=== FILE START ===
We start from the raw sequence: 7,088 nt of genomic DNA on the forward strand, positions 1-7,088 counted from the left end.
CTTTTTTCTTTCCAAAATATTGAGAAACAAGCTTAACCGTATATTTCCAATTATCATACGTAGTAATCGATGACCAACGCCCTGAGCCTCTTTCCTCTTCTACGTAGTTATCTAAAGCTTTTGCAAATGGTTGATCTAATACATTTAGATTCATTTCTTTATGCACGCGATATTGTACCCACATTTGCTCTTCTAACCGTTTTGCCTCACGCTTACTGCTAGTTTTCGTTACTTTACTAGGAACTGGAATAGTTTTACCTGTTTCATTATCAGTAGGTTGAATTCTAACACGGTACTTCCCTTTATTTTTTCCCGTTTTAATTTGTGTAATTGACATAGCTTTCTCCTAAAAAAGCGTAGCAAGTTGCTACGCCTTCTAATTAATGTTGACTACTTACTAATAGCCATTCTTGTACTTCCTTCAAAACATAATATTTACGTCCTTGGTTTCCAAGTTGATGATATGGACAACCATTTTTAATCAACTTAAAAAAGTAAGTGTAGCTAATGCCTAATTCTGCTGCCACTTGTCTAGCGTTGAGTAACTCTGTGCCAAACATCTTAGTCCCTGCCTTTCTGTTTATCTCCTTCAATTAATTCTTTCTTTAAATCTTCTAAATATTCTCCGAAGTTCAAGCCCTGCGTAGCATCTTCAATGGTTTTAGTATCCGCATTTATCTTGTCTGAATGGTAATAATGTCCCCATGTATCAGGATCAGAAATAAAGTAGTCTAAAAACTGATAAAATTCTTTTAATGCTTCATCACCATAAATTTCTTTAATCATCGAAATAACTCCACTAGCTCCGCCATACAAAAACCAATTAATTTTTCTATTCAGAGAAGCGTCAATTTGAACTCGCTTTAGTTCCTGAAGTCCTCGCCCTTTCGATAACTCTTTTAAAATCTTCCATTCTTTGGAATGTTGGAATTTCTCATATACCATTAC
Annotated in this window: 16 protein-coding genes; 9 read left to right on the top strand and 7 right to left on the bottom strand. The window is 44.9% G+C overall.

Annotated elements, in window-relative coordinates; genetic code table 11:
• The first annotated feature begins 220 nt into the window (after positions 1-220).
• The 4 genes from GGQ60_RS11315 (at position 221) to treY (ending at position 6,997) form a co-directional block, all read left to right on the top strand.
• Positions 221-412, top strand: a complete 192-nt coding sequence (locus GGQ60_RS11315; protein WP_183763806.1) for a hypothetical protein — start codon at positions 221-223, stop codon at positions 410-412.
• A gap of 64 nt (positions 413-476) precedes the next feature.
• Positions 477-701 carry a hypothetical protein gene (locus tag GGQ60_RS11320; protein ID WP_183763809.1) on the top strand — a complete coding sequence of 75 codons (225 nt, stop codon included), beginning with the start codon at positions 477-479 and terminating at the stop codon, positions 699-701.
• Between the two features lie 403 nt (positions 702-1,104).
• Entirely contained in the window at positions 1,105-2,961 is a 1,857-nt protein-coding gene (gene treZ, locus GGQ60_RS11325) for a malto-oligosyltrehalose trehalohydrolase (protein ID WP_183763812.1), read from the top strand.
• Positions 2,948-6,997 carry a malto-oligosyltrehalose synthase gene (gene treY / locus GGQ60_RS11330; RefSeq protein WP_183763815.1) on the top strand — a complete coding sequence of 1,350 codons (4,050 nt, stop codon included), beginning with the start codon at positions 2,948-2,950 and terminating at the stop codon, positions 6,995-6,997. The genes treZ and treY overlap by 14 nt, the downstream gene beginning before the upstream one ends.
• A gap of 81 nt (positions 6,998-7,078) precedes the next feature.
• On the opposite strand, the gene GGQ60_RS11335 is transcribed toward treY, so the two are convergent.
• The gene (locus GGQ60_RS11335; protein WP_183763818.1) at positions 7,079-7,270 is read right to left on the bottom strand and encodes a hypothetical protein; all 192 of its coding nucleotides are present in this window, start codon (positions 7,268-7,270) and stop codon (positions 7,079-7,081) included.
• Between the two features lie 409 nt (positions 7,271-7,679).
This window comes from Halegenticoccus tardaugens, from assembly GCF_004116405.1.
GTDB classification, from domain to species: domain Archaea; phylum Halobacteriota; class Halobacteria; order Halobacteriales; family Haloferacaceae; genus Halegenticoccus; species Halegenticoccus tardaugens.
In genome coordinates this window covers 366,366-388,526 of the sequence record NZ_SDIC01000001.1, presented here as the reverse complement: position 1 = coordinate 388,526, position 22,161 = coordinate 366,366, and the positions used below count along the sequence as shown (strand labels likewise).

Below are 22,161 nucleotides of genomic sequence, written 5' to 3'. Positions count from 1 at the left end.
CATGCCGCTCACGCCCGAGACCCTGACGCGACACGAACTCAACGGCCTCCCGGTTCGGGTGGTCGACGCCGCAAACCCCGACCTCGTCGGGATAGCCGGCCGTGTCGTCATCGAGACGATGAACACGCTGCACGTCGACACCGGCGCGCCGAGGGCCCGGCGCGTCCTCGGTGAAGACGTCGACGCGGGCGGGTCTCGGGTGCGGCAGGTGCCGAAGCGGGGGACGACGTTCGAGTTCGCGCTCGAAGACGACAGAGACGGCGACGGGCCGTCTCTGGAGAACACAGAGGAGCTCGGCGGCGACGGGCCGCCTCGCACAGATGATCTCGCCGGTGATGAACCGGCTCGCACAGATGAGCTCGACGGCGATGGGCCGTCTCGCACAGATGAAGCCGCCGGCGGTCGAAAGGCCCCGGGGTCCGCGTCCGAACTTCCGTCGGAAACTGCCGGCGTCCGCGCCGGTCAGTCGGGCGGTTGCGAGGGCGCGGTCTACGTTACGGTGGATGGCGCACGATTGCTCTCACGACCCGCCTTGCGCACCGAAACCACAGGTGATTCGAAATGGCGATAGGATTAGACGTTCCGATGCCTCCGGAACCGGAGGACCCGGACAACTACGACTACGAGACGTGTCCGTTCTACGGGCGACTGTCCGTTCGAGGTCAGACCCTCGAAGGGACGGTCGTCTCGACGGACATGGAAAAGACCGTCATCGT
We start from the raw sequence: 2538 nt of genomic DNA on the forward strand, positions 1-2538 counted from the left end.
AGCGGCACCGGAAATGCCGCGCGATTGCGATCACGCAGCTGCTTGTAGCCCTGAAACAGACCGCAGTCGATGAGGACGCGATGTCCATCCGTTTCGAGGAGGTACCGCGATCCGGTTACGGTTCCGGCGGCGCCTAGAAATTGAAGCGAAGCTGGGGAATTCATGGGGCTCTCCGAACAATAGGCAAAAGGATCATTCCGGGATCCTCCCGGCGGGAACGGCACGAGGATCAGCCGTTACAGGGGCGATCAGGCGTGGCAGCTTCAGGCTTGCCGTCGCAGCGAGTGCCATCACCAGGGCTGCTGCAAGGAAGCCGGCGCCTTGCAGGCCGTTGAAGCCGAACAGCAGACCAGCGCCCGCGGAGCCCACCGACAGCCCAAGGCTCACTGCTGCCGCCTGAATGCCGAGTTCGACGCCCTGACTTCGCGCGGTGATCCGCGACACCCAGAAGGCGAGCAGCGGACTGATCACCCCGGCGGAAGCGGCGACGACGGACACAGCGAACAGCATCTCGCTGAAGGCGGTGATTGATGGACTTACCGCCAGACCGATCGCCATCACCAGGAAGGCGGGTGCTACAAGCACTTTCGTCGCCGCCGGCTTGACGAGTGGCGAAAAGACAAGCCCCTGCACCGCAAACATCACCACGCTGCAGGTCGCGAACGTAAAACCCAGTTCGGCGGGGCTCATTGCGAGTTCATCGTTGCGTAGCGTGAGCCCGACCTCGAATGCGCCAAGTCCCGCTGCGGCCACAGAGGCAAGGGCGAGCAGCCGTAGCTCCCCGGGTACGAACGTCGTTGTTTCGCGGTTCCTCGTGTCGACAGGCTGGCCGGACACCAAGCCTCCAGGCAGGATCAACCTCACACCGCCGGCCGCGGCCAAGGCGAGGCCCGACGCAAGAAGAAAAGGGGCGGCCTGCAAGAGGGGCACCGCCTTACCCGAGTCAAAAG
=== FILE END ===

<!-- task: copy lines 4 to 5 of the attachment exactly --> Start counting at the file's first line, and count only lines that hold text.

Annotated elements, in window-relative coordinates; genetic code table 11:
• The first annotated feature begins 220 nt into the window (after positions 1-220).